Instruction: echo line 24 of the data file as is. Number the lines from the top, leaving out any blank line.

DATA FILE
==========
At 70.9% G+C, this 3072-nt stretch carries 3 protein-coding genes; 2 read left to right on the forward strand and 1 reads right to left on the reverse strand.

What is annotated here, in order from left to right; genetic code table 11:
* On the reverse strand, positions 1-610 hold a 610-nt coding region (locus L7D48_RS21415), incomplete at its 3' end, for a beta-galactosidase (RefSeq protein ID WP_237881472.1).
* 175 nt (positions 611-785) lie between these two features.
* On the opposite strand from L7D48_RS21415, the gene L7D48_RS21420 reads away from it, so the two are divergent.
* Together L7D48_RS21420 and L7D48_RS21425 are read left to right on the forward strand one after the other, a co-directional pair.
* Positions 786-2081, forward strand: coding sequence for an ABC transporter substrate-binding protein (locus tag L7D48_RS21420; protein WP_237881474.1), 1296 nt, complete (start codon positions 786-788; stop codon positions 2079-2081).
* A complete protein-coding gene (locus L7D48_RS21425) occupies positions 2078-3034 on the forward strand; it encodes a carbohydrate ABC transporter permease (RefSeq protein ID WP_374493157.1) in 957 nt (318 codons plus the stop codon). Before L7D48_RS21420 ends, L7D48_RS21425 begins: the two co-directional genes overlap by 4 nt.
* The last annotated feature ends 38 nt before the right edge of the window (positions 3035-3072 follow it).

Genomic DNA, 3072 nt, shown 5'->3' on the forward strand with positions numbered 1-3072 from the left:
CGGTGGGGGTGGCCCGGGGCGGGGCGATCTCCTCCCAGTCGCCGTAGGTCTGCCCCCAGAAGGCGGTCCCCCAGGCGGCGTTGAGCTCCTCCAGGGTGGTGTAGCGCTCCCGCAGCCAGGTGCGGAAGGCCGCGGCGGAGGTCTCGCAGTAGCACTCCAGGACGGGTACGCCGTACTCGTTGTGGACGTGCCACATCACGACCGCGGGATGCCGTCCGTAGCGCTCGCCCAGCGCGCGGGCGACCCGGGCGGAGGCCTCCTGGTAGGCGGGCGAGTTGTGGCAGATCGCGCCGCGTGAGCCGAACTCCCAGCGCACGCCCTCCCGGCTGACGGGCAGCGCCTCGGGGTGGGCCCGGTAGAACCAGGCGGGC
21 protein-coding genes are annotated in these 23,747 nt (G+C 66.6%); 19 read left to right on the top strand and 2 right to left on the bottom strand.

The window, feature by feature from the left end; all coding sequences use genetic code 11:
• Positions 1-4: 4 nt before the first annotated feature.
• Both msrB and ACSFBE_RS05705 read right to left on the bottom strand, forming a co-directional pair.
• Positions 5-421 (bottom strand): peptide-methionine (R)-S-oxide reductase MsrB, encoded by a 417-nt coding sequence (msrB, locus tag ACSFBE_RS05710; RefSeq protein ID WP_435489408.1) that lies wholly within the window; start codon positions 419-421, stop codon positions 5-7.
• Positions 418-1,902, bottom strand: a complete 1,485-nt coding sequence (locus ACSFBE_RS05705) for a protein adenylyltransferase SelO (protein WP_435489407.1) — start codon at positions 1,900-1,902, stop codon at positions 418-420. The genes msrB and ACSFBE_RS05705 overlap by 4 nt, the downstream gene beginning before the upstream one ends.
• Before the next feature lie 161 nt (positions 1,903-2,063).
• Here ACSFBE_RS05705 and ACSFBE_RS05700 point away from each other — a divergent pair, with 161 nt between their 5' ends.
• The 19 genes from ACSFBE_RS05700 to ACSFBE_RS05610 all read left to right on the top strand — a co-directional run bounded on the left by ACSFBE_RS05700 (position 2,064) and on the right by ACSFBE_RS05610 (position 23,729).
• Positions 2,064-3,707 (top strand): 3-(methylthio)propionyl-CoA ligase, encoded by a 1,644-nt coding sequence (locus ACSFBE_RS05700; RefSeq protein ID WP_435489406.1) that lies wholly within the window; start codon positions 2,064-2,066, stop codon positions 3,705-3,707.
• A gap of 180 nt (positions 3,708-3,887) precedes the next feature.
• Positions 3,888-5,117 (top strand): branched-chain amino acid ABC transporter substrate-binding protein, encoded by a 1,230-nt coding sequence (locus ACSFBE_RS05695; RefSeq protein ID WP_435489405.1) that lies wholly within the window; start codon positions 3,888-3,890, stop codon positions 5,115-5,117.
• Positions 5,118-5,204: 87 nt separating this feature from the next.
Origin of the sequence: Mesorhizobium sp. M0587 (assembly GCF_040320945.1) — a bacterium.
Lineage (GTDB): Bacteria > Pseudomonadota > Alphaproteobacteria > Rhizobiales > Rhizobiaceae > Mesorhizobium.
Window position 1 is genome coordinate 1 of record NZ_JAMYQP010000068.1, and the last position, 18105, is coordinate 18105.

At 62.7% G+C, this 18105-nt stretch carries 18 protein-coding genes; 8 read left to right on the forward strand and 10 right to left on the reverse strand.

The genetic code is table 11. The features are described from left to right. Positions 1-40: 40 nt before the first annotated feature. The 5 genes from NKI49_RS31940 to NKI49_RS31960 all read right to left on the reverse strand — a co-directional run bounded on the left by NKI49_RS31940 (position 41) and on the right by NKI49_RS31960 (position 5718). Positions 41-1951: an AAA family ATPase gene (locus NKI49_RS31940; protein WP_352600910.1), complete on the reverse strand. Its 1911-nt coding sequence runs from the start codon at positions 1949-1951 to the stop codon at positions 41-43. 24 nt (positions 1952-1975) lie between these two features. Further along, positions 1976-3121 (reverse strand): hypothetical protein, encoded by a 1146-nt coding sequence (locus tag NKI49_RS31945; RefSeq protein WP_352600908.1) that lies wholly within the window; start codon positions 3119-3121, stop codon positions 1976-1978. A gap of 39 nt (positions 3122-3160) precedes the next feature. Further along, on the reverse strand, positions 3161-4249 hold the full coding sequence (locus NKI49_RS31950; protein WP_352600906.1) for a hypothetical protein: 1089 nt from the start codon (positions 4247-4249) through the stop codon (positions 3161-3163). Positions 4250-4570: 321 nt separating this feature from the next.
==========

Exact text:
• Positions 5,118-5,204: 87 nt separating this feature from the next.